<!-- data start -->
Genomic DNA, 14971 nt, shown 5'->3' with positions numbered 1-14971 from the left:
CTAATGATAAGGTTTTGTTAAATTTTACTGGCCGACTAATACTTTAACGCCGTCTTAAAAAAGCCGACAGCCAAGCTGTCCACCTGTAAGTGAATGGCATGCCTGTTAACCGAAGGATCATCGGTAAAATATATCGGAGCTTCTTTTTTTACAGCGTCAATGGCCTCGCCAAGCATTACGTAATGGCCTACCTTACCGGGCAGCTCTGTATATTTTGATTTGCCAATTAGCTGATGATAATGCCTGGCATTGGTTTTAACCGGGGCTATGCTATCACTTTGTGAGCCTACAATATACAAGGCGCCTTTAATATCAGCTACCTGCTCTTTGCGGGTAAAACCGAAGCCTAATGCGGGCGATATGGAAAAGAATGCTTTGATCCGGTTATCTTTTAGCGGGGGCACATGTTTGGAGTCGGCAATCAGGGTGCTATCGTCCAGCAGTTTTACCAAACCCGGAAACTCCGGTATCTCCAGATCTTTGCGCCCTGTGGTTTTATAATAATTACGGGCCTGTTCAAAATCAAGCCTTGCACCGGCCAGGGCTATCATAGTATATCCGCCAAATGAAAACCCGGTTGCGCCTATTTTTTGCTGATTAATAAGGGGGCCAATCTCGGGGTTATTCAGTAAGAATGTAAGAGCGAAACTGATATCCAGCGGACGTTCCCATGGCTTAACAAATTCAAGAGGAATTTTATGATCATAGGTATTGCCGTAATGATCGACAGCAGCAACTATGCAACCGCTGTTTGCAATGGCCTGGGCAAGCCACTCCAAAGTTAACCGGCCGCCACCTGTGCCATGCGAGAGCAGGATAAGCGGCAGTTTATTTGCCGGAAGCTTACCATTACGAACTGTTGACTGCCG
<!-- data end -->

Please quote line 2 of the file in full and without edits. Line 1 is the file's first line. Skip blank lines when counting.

CTAATGATAAGGTTTTGTTAAATTTTACTGGCCGACTAATACTTTAACGCCGTCTTAAAAAAGCCGACAGCCAAGCTGTCCACCTGTAAGTGAATGGCATGCCTGTTAACCGAAGGATCATCGGTAAAATATATCGGAGCTTCTTTTTTTACAGCGTCAATGGCCTCGCCAAGCATTACGTAATGGCCTACCTTACCGGGCAGCTCTGTATATTTTGATTTGCCAATTAGCTGATGATAATGCCTGGCATTGGTTTTAACCGGGGCTATGCTATCACTTTGTGAGCCTACAATATACAAGGCGCCTTTAATATCAGCTACCTGCTCTTTGCGGGTAAAACCGAAGCCTAATGCGGGCGATATGGAAAAGAATGCTTTGATCCGGTTATCTTTTAGCGGGGGCACATGTTTGGAGTCGGCAATCAGGGTGCTATCGTCCAGCAGTTTTACCAAACCCGGAAACTCCGGTATCTCCAGATCTTTGCGCCCTGTGGTTTTATAATAATTACGGGCCTGTTCAAAATCAAGCCTTGCACCGGCCAGGGCTATCATAGTATATCCGCCAAATGAAAACCCGGTTGCGCCTATTTTTTGCTGATTAATAAGGGGGCCAATCTCGGGGTTATTCAGTAAGAATGTAAGAGCGAAACTGATATCCAGCGGACGTTCCCATGGCTTAACAAATTCAAGAGGAATTTTATGATCATAGGTATTGCCGTAATGATCGACAGCAGCAACTATGCAACCGCTGTTTGCAATGGCCTGGGCAAGCCACTCCAAAGTTAACCGGCCGCCACCTGTGCCATGCGAGAGCAGGATAAGCGGCAGTTTATTTGCCGGAAGCTTACCATTACGAACTGTTGACTGCCG